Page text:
- David Cheriton, an early investor in Google, says self-driving cars, AI, and IoT are overhyped.
- One area that Cheriton doesn’t think is on its way out is automation.
- He said he liked Darwin’s view that “most innovations are not very useful or compelling.”
- Visit Insider’s homepage for more stories.
In September, Forbes contributor Bernard Marr listed artificial intelligence and vehicle automation among the five biggest technology trends to keep an eye out for in 2021. Other industry analysts, such as the global research and advisory firm Gartner, have also included AI on their lists of top strategic technology trends for this year.
But one industry expert who doesn’t agree is David Cheriton.
Cheriton is best known for being an early investor in Google. But he has many other feathers in his cap, including being an early angel investor in VMware and the founder and CEO of Apstra, which helps companies simplify and automate their data-center networks.
One area that Cheriton doesn’t think is on its way out is automation; in fact, he said he believed that the potential of computing and automation was still being underestimated.
“The biggest game in town is still the biggest game in town and will be for as far as I can see,” he said, adding he once gave a talk where he claimed basically everything that could be automated would be automated.
“That was my first rule of law,” Cheriton said. “The second law was that everything can be automated.”
He added that this was where he departed from those who push AI’s ability to duplicate what human beings can do as a big, interesting challenge.
“We make so many nutty decisions and can become our worst enemies through human error,” Cheriton said. “So what’s not to like about living in an automated zoo where we are taken care of in a much better way at a much lower cost and have a higher quality of living?”
He also thinks people overestimate the degree that it’s a threat to human beings.
“Real modern computing is about 70 years old, more or less, but the situation for the world has been essentially the same as it’s been for the recorded history of human beings,” he said. “With that in mind, our biggest threat is other human beings, not the tools we build.”
Cheriton believes there are more “down and leaving” technologies that people are paying too much attention to, he said.
“I like the Darwin view that most mutations are harmful and most innovations are not very useful or compelling,” Cheriton said. “I look at that to see if something is ‘down and leaving.'” He pointed to what he said were three overhyped technologies to be wary of:
A lot of money is going toward self-driving cars. According to a recent article in International Business Times, investment in the autonomous-vehicle industry is more than $100 billion. But Cheriton believes they’ve run their course, he said.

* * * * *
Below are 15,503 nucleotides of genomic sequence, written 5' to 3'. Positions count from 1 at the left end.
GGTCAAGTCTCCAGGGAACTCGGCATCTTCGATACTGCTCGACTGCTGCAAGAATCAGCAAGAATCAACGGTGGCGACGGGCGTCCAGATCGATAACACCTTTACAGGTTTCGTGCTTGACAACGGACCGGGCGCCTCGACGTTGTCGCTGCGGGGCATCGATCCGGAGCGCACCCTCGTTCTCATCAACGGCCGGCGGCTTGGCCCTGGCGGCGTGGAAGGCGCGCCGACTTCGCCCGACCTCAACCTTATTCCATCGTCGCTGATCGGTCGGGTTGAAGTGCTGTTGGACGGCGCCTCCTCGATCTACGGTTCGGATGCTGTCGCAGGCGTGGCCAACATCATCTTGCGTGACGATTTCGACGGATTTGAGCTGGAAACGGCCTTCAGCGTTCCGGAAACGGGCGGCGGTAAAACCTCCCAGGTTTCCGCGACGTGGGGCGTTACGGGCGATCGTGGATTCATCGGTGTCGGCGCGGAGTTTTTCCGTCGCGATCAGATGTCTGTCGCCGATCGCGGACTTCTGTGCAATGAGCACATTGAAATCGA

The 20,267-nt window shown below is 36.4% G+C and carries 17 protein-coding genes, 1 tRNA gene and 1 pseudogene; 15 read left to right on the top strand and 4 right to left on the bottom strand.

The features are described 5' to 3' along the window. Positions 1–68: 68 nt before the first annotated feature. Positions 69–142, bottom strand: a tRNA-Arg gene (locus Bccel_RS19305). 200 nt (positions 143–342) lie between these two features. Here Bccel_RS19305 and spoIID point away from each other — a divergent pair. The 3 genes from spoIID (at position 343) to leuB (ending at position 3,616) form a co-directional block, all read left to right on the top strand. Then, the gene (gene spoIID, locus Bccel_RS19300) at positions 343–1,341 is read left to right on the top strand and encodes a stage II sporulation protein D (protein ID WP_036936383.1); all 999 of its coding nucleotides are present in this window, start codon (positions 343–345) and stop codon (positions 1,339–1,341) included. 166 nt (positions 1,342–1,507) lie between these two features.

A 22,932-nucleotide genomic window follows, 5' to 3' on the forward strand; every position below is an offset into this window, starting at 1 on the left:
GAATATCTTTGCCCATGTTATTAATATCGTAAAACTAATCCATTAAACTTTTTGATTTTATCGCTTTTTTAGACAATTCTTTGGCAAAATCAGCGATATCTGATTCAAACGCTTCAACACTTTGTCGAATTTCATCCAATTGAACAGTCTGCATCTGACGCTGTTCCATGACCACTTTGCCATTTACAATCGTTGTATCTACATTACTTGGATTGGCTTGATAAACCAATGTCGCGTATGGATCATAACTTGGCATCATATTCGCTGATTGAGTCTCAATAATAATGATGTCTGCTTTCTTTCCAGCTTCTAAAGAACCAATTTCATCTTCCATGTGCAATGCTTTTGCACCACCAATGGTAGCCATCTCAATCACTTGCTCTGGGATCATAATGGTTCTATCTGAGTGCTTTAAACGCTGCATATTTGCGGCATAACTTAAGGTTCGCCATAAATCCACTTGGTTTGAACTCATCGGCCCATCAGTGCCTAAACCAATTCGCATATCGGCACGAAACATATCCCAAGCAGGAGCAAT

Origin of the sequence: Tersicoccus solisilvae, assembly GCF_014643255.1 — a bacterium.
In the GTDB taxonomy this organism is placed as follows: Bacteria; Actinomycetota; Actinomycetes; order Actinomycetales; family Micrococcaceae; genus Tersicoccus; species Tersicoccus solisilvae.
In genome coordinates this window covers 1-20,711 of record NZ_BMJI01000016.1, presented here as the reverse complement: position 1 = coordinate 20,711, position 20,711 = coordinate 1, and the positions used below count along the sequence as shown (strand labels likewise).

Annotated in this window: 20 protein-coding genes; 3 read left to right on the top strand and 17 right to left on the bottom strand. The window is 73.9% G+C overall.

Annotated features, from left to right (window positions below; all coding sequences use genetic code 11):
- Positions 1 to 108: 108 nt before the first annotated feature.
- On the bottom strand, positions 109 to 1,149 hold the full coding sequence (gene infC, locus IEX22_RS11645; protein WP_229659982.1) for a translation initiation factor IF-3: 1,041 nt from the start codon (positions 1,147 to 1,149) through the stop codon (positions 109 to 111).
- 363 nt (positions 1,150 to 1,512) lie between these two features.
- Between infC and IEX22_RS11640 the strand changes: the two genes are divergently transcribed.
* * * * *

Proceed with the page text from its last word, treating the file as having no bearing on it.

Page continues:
“I’m not saying self-driving is impossible, but some of the AI-focused approaches aren’t really applicable,” he said. “Saying that 99% of the people get to their destination without destroying their car is not acceptable. It’s a challenging technical problem, but the problem needs to be understood a little bit better. Then you shape the solution.”
He said there were multiple search engines that existed before Google that used various techniques — but the competitors didn’t solve the problem of having users trust the results.
“There were other search engines that tried to provide incorporated semantic understanding into this, and they didn’t survive,” Cheriton said. “Google figured out that they needed to solve the trust problem, not build in a lot of semantics directly. That’s how you end up with a winning solution.”
He acknowledged that he was unsure how close companies were to identifying the right approach with autonomous vehicles but said he thought they were getting closer. With that in mind, the investor “can’t just ask if they are betting a winning horse,” he said — they need to understand how long they have to feed the horse until it gets across the finish line.
“Some people have speculated that even Waymo might be 10 years away from really being able to say we have autonomous driving,” he added.
Cheriton said AI was “sort of an interesting area” but that it was way oversold for what it could accomplish. He said that when you strip away the terminology, machine learning is basically statistical regression with significant improvements on what statisticians have typically done.
“There are cases where AI improves processes, but then there are other cases where I think they’re barking up the wrong tree,” Cheriton said. “And at some point, reality hits and people stop investing there.”
As an example, he said the application of AI to self-driving cars was misguided.
“We’ve seen that a lot of investments go there,” Cheriton said. “And it’s much harder to get anybody to invest in that direction at the startup-company level, so the hype cycle is starting to run its course.”
The Internet of Things
Cheriton also believes that Internet of Thing’s popularity is on the wane.
“IoT was sold as something where you were going to have all these devices that you’d want to connect to the internet,” he said. “Therefore, there’s this big need for all this technology associated with that.”
Whenever Cheriton hears people pushing something based on technology, he’s suspicious, he said.
“You find in some of the literature on IoT that your fridge will be connected to the internet, your toaster will be connected to the internet, your washing machine will be connected to the internet,” he said. “Yet at the end of the day, people are going to be asking, ‘What would I do with them? What’s the benefit if I have to pay extra to have them all connected to the internet?'”
He added: “When the market is very small, there still might not be enough support to do something. But if you identify a large market, then there’s a chance for success. IoT still needs to get there.”